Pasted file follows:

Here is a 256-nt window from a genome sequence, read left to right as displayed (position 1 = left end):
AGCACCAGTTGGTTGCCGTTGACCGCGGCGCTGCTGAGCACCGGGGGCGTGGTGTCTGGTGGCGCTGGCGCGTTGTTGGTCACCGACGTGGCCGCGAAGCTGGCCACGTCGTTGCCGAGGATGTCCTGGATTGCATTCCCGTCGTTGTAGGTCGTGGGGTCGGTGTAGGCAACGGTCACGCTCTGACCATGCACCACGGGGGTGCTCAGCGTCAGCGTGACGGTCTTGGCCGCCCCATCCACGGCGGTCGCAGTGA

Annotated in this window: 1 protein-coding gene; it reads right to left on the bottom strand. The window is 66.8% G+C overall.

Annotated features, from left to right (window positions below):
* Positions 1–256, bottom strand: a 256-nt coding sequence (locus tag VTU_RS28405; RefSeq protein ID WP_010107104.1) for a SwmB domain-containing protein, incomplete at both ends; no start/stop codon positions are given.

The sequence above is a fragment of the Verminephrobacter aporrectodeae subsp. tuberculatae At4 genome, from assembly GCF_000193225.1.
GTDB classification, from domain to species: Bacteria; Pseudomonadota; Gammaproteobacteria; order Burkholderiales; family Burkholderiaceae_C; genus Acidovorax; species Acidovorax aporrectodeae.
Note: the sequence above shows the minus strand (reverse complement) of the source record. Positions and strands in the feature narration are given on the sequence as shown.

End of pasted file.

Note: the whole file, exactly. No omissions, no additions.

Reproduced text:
Here is a 256-nt window from a genome sequence, read left to right as displayed (position 1 = left end):
AGCACCAGTTGGTTGCCGTTGACCGCGGCGCTGCTGAGCACCGGGGGCGTGGTGTCTGGTGGCGCTGGCGCGTTGTTGGTCACCGACGTGGCCGCGAAGCTGGCCACGTCGTTGCCGAGGATGTCCTGGATTGCATTCCCGTCGTTGTAGGTCGTGGGGTCGGTGTAGGCAACGGTCACGCTCTGACCATGCACCACGGGGGTGCTCAGCGTCAGCGTGACGGTCTTGGCCGCCCCATCCACGGCGGTCGCAGTGA

Annotated in this window: 1 protein-coding gene; it reads right to left on the bottom strand. The window is 66.8% G+C overall.

Annotated features, from left to right (window positions below):
* Positions 1–256, bottom strand: a 256-nt coding sequence (locus tag VTU_RS28405; RefSeq protein ID WP_010107104.1) for a SwmB domain-containing protein, incomplete at both ends; no start/stop codon positions are given.

The sequence above is a fragment of the Verminephrobacter aporrectodeae subsp. tuberculatae At4 genome, from assembly GCF_000193225.1.
GTDB classification, from domain to species: Bacteria; Pseudomonadota; Gammaproteobacteria; order Burkholderiales; family Burkholderiaceae_C; genus Acidovorax; species Acidovorax aporrectodeae.
Note: the sequence above shows the minus strand (reverse complement) of the source record. Positions and strands in the feature narration are given on the sequence as shown.